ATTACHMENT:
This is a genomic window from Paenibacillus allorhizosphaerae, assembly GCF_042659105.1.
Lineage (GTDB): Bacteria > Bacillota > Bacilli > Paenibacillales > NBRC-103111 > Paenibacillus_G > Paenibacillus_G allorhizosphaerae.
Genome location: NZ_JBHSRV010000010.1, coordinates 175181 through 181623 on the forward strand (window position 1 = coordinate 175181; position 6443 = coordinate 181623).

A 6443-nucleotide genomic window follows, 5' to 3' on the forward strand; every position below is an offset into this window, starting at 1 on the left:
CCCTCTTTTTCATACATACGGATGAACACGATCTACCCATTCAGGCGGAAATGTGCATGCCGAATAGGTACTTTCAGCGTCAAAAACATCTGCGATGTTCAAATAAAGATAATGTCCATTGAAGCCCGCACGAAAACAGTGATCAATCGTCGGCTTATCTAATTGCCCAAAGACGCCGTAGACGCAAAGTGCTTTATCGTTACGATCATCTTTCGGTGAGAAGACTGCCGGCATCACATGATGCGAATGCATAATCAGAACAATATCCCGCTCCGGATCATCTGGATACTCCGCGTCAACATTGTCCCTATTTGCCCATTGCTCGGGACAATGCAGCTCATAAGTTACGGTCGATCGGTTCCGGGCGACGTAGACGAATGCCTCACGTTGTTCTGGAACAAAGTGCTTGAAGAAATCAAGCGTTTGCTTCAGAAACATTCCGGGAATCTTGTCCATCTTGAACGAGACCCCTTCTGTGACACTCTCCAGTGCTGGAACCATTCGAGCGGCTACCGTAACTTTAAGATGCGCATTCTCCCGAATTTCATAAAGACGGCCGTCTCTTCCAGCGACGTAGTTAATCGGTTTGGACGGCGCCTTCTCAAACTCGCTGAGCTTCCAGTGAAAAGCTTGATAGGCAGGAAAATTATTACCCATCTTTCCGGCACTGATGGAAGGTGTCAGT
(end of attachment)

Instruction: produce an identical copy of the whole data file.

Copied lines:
This is a genomic window from Paenibacillus allorhizosphaerae, assembly GCF_042659105.1.
Lineage (GTDB): Bacteria > Bacillota > Bacilli > Paenibacillales > NBRC-103111 > Paenibacillus_G > Paenibacillus_G allorhizosphaerae.
Genome location: NZ_JBHSRV010000010.1, coordinates 175181 through 181623 on the forward strand (window position 1 = coordinate 175181; position 6443 = coordinate 181623).

A 6443-nucleotide genomic window follows, 5' to 3' on the forward strand; every position below is an offset into this window, starting at 1 on the left:
CCCTCTTTTTCATACATACGGATGAACACGATCTACCCATTCAGGCGGAAATGTGCATGCCGAATAGGTACTTTCAGCGTCAAAAACATCTGCGATGTTCAAATAAAGATAATGTCCATTGAAGCCCGCACGAAAACAGTGATCAATCGTCGGCTTATCTAATTGCCCAAAGACGCCGTAGACGCAAAGTGCTTTATCGTTACGATCATCTTTCGGTGAGAAGACTGCCGGCATCACATGATGCGAATGCATAATCAGAACAATATCCCGCTCCGGATCATCTGGATACTCCGCGTCAACATTGTCCCTATTTGCCCATTGCTCGGGACAATGCAGCTCATAAGTTACGGTCGATCGGTTCCGGGCGACGTAGACGAATGCCTCACGTTGTTCTGGAACAAAGTGCTTGAAGAAATCAAGCGTTTGCTTCAGAAACATTCCGGGAATCTTGTCCATCTTGAACGAGACCCCTTCTGTGACACTCTCCAGTGCTGGAACCATTCGAGCGGCTACCGTAACTTTAAGATGCGCATTCTCCCGAATTTCATAAAGACGGCCGTCTCTTCCAGCGACGTAGTTAATCGGTTTGGACGGCGCCTTCTCAAACTCGCTGAGCTTCCAGTGAAAAGCTTGATAGGCAGGAAAATTATTACCCATCTTTCCGGCACTGATGGAAGGTGTCAGT